Want to Spend Less on Prescription Medication? Here’s How

Don’t let high prices prevent you from staying healthy. We found eight strategies for spending less money at the pharmacy.

Person buying medication

Medications can play a critical role in keeping you healthy. But they can also cost a fortune. In the United States, the average person spends $1,126 per year on prescriptions, according to the Health System Tracker from the Peterson Center on Healthcare and Kaiser Family Foundation. For some people, that number is much higher.

But there are ways to save. Discount programs, bulk buying rates, and low-cost mail-order pharmacies can all help make your medication — and your health — more affordable.

Here are eight tips everyone should know about.

Switch to a different form of the same drug

If you’re currently taking your medication in standard pill form, ask your pharmacist what other formulations are available. You may be able to switch to a capsule, cream, or ointment that costs less.

The savings will vary, but according to a 2022 study published in JAMA Health Forum, this change could save you as much as 40%.

Get generics when you can

For brand-name drugs, the average copay is $55.82, according to the Association for Accessible Medicines. But for generics, the average copay is just $6.61. And the two options are virtually identical, since they both offer the same active ingredients.

So if you’re currently taking a brand-name drug, ask your doctor or pharmacist about switching to a generic. “Hands down, this is usually one of the easiest ways to save money on prescription medications,” says Nicole Broadhurst, lead medical billing advocate at Tennessee Health Advocates LLC in Crossville, Tennessee.

Download a drug coupon

Discount programs such as Optum Perks allow you to print coupons, save them to your phone, or access them at checkout using a free discount card.

You can’t use these programs with your insurance. But in some cases, the coupon price may be better than your copay. Many discount programs offer savings of up to 80% off the retail price.

Broadhurst uses her dad as an example. Through his Medicare plan, his blood pressure medication would cost about $130 each month. But by using a discount card and paying cash, he’s able to get it for $30 instead.

Ask your insurer if it will cover a longer supply

If you buy medication in bulk, you can save money. You pay more up front, but it ends up costing less per day. So if you’re currently getting 30-day supplies, see if you can increase it to 90 days.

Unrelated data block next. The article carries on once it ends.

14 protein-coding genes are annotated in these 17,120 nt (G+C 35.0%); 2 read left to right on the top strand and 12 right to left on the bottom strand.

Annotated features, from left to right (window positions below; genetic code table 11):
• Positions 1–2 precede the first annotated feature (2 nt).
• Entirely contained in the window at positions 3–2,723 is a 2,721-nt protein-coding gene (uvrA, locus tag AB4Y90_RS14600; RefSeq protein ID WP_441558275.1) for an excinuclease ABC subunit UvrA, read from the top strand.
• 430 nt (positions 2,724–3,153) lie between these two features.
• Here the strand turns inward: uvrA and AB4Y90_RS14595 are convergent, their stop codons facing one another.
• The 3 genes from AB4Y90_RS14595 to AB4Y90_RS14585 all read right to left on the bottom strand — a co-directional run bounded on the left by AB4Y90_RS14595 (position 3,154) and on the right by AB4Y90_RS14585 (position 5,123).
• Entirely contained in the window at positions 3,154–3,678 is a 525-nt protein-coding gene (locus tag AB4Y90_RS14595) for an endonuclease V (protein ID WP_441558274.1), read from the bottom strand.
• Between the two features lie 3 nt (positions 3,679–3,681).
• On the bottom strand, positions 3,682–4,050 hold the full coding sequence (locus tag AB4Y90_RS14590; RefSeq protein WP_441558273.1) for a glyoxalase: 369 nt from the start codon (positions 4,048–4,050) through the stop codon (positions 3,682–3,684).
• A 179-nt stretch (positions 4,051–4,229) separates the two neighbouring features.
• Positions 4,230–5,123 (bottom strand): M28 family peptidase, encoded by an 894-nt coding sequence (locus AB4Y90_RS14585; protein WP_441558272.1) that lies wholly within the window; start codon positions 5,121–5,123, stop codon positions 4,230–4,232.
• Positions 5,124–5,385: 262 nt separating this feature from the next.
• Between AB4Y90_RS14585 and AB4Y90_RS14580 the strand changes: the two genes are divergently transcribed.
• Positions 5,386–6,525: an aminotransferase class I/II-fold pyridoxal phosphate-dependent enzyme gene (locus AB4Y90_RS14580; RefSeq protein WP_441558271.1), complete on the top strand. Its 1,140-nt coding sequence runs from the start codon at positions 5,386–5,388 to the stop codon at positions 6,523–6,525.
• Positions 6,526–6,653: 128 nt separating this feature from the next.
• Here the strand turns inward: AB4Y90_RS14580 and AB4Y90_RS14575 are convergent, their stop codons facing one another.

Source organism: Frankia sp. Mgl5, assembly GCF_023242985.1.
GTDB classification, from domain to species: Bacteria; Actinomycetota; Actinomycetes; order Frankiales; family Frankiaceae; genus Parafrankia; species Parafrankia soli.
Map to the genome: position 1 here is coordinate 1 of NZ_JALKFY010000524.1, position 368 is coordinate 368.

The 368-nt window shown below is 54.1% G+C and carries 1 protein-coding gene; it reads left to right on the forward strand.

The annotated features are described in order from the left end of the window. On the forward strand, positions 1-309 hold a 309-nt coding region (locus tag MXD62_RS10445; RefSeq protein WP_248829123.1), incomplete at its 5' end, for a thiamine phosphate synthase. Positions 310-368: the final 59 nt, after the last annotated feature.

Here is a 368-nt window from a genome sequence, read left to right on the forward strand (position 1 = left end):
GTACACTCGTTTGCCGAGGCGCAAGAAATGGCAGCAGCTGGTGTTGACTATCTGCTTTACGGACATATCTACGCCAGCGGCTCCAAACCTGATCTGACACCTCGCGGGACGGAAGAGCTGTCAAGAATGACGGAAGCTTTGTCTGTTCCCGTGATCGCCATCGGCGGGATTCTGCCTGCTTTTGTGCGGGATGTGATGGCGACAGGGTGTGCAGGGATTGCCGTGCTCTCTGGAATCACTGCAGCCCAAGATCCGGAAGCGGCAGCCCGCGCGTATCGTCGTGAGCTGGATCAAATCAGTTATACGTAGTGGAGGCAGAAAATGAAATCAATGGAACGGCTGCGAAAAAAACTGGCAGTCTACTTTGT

“Many insurance plans will allow this,” says Broadhurst. “Be sure to call yours and speak to an agent to find out more about your plan.”

See if you can split pills

Another way to buy in bulk: Order a double dose of your medicine and split the pills in half. So if you usually take 30 milligram pills, start buying 60 milligram pills instead.

But check with your pharmacist first. For some pills, splitting them can affect how the medication impacts your body. You can also double-check the drug insert that comes with your prescription. If the U.S. Food and Drug Administration has approved the pill to be split, it will say so in the “How supplied” section.

You’ll also see a line across the pill that shows you where to split it. Split only one pill at a time, and use up both halves before splitting another pill.

Look at discount programs

Some drug companies offer patient assistance programs for low-income, high-need people. To find and apply for those programs, you can usually visit the drugmaker’s website.

In addition, there are state and federal discount programs that you may qualify for. These include:

Order online

Mail-order pharmacies often ship nationally, and because they have less overhead than brick-and-mortar pharmacies, they’re generally able to offer better prices. And yes, you can usually still get insurance coverage. Odds are good that your insurance provider works with mail-in pharmacies, says Broadhurst.

You can find mail-order pharmacies like OptumRx online, or you can sign up with stores like Costco.

Ask your doctor for ideas

Your doctor is a reliable resource for finding ways to save money on surgeries, tests, and medications. You just have to start the conversation.

If you find that a certain medication is too expensive, say so. Your doctor may be able to prescribe a less expensive alternative that does the same job.

To make this process go smoothly, ask your insurance company for a copy of your formulary, which is the list of medications it covers and the rate it charges for each. Bring the formulary to your appointment and your doctor will be able to quickly see which medications will cost the least.

And if you take multiple medications, ask your doctor or pharmacist for a full comprehensive medication review. About a quarter of all Americans take three prescription drugs, and about 13% take more than five, according to the Centers for Disease Control and Prevention.

You may not need some of them anymore. If you get the green light to stop taking a medication, you can count that as a 100% discount.


Money Saving Questions


Additional sources
Per capita cost of medication: Health System Tracker (2022). “How Do Prescription Drug Costs in the United States Compare to Other Countries?”
Saving money by switching formulations: JAMA Health Forum (2022). “Estimation of Potential Savings Associated with Switching Medication Formulation”
Generic vs. brand-name drugs: Association for Accessible Medicines (2021). “The U.S. Generic & Biosimilar Medicines Savings Report”
Prescription drug stats: Centers for Disease Control and Prevention